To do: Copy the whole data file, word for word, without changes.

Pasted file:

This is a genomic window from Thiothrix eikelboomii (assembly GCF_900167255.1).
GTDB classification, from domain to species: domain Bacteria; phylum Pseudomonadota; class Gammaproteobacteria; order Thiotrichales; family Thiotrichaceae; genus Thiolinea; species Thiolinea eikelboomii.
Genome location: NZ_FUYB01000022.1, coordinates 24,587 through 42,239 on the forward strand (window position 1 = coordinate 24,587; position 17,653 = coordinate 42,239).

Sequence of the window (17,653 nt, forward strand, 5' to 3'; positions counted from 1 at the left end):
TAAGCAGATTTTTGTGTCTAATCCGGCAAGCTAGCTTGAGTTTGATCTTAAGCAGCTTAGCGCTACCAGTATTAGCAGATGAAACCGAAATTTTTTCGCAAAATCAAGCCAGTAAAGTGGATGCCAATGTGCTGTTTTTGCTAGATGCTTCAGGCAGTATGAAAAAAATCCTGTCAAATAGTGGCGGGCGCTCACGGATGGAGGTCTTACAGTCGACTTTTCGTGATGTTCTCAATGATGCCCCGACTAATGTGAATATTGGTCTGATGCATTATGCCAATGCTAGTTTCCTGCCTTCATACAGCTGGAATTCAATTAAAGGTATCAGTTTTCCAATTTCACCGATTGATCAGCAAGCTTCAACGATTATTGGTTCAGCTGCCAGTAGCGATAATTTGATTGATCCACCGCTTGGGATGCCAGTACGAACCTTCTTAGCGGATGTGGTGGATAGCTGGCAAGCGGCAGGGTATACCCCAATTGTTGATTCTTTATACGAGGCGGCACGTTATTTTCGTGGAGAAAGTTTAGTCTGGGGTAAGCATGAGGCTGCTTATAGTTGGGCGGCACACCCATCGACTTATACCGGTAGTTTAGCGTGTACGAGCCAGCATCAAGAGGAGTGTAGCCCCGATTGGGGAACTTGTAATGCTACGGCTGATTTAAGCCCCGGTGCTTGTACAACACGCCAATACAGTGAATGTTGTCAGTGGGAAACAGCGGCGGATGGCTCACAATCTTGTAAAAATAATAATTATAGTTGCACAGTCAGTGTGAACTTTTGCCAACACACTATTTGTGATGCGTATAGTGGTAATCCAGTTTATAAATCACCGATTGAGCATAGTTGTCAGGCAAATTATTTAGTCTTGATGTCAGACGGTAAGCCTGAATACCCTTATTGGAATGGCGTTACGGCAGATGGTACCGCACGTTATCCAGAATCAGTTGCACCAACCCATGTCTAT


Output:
This is a genomic window from Thiothrix eikelboomii (assembly GCF_900167255.1).
GTDB classification, from domain to species: domain Bacteria; phylum Pseudomonadota; class Gammaproteobacteria; order Thiotrichales; family Thiotrichaceae; genus Thiolinea; species Thiolinea eikelboomii.
Genome location: NZ_FUYB01000022.1, coordinates 24,587 through 42,239 on the forward strand (window position 1 = coordinate 24,587; position 17,653 = coordinate 42,239).

Sequence of the window (17,653 nt, forward strand, 5' to 3'; positions counted from 1 at the left end):
TAAGCAGATTTTTGTGTCTAATCCGGCAAGCTAGCTTGAGTTTGATCTTAAGCAGCTTAGCGCTACCAGTATTAGCAGATGAAACCGAAATTTTTTCGCAAAATCAAGCCAGTAAAGTGGATGCCAATGTGCTGTTTTTGCTAGATGCTTCAGGCAGTATGAAAAAAATCCTGTCAAATAGTGGCGGGCGCTCACGGATGGAGGTCTTACAGTCGACTTTTCGTGATGTTCTCAATGATGCCCCGACTAATGTGAATATTGGTCTGATGCATTATGCCAATGCTAGTTTCCTGCCTTCATACAGCTGGAATTCAATTAAAGGTATCAGTTTTCCAATTTCACCGATTGATCAGCAAGCTTCAACGATTATTGGTTCAGCTGCCAGTAGCGATAATTTGATTGATCCACCGCTTGGGATGCCAGTACGAACCTTCTTAGCGGATGTGGTGGATAGCTGGCAAGCGGCAGGGTATACCCCAATTGTTGATTCTTTATACGAGGCGGCACGTTATTTTCGTGGAGAAAGTTTAGTCTGGGGTAAGCATGAGGCTGCTTATAGTTGGGCGGCACACCCATCGACTTATACCGGTAGTTTAGCGTGTACGAGCCAGCATCAAGAGGAGTGTAGCCCCGATTGGGGAACTTGTAATGCTACGGCTGATTTAAGCCCCGGTGCTTGTACAACACGCCAATACAGTGAATGTTGTCAGTGGGAAACAGCGGCGGATGGCTCACAATCTTGTAAAAATAATAATTATAGTTGCACAGTCAGTGTGAACTTTTGCCAACACACTATTTGTGATGCGTATAGTGGTAATCCAGTTTATAAATCACCGATTGAGCATAGTTGTCAGGCAAATTATTTAGTCTTGATGTCAGACGGTAAGCCTGAATACCCTTATTGGAATGGCGTTACGGCAGATGGTACCGCACGTTATCCAGAATCAGTTGCACCAACCCATGTCTAT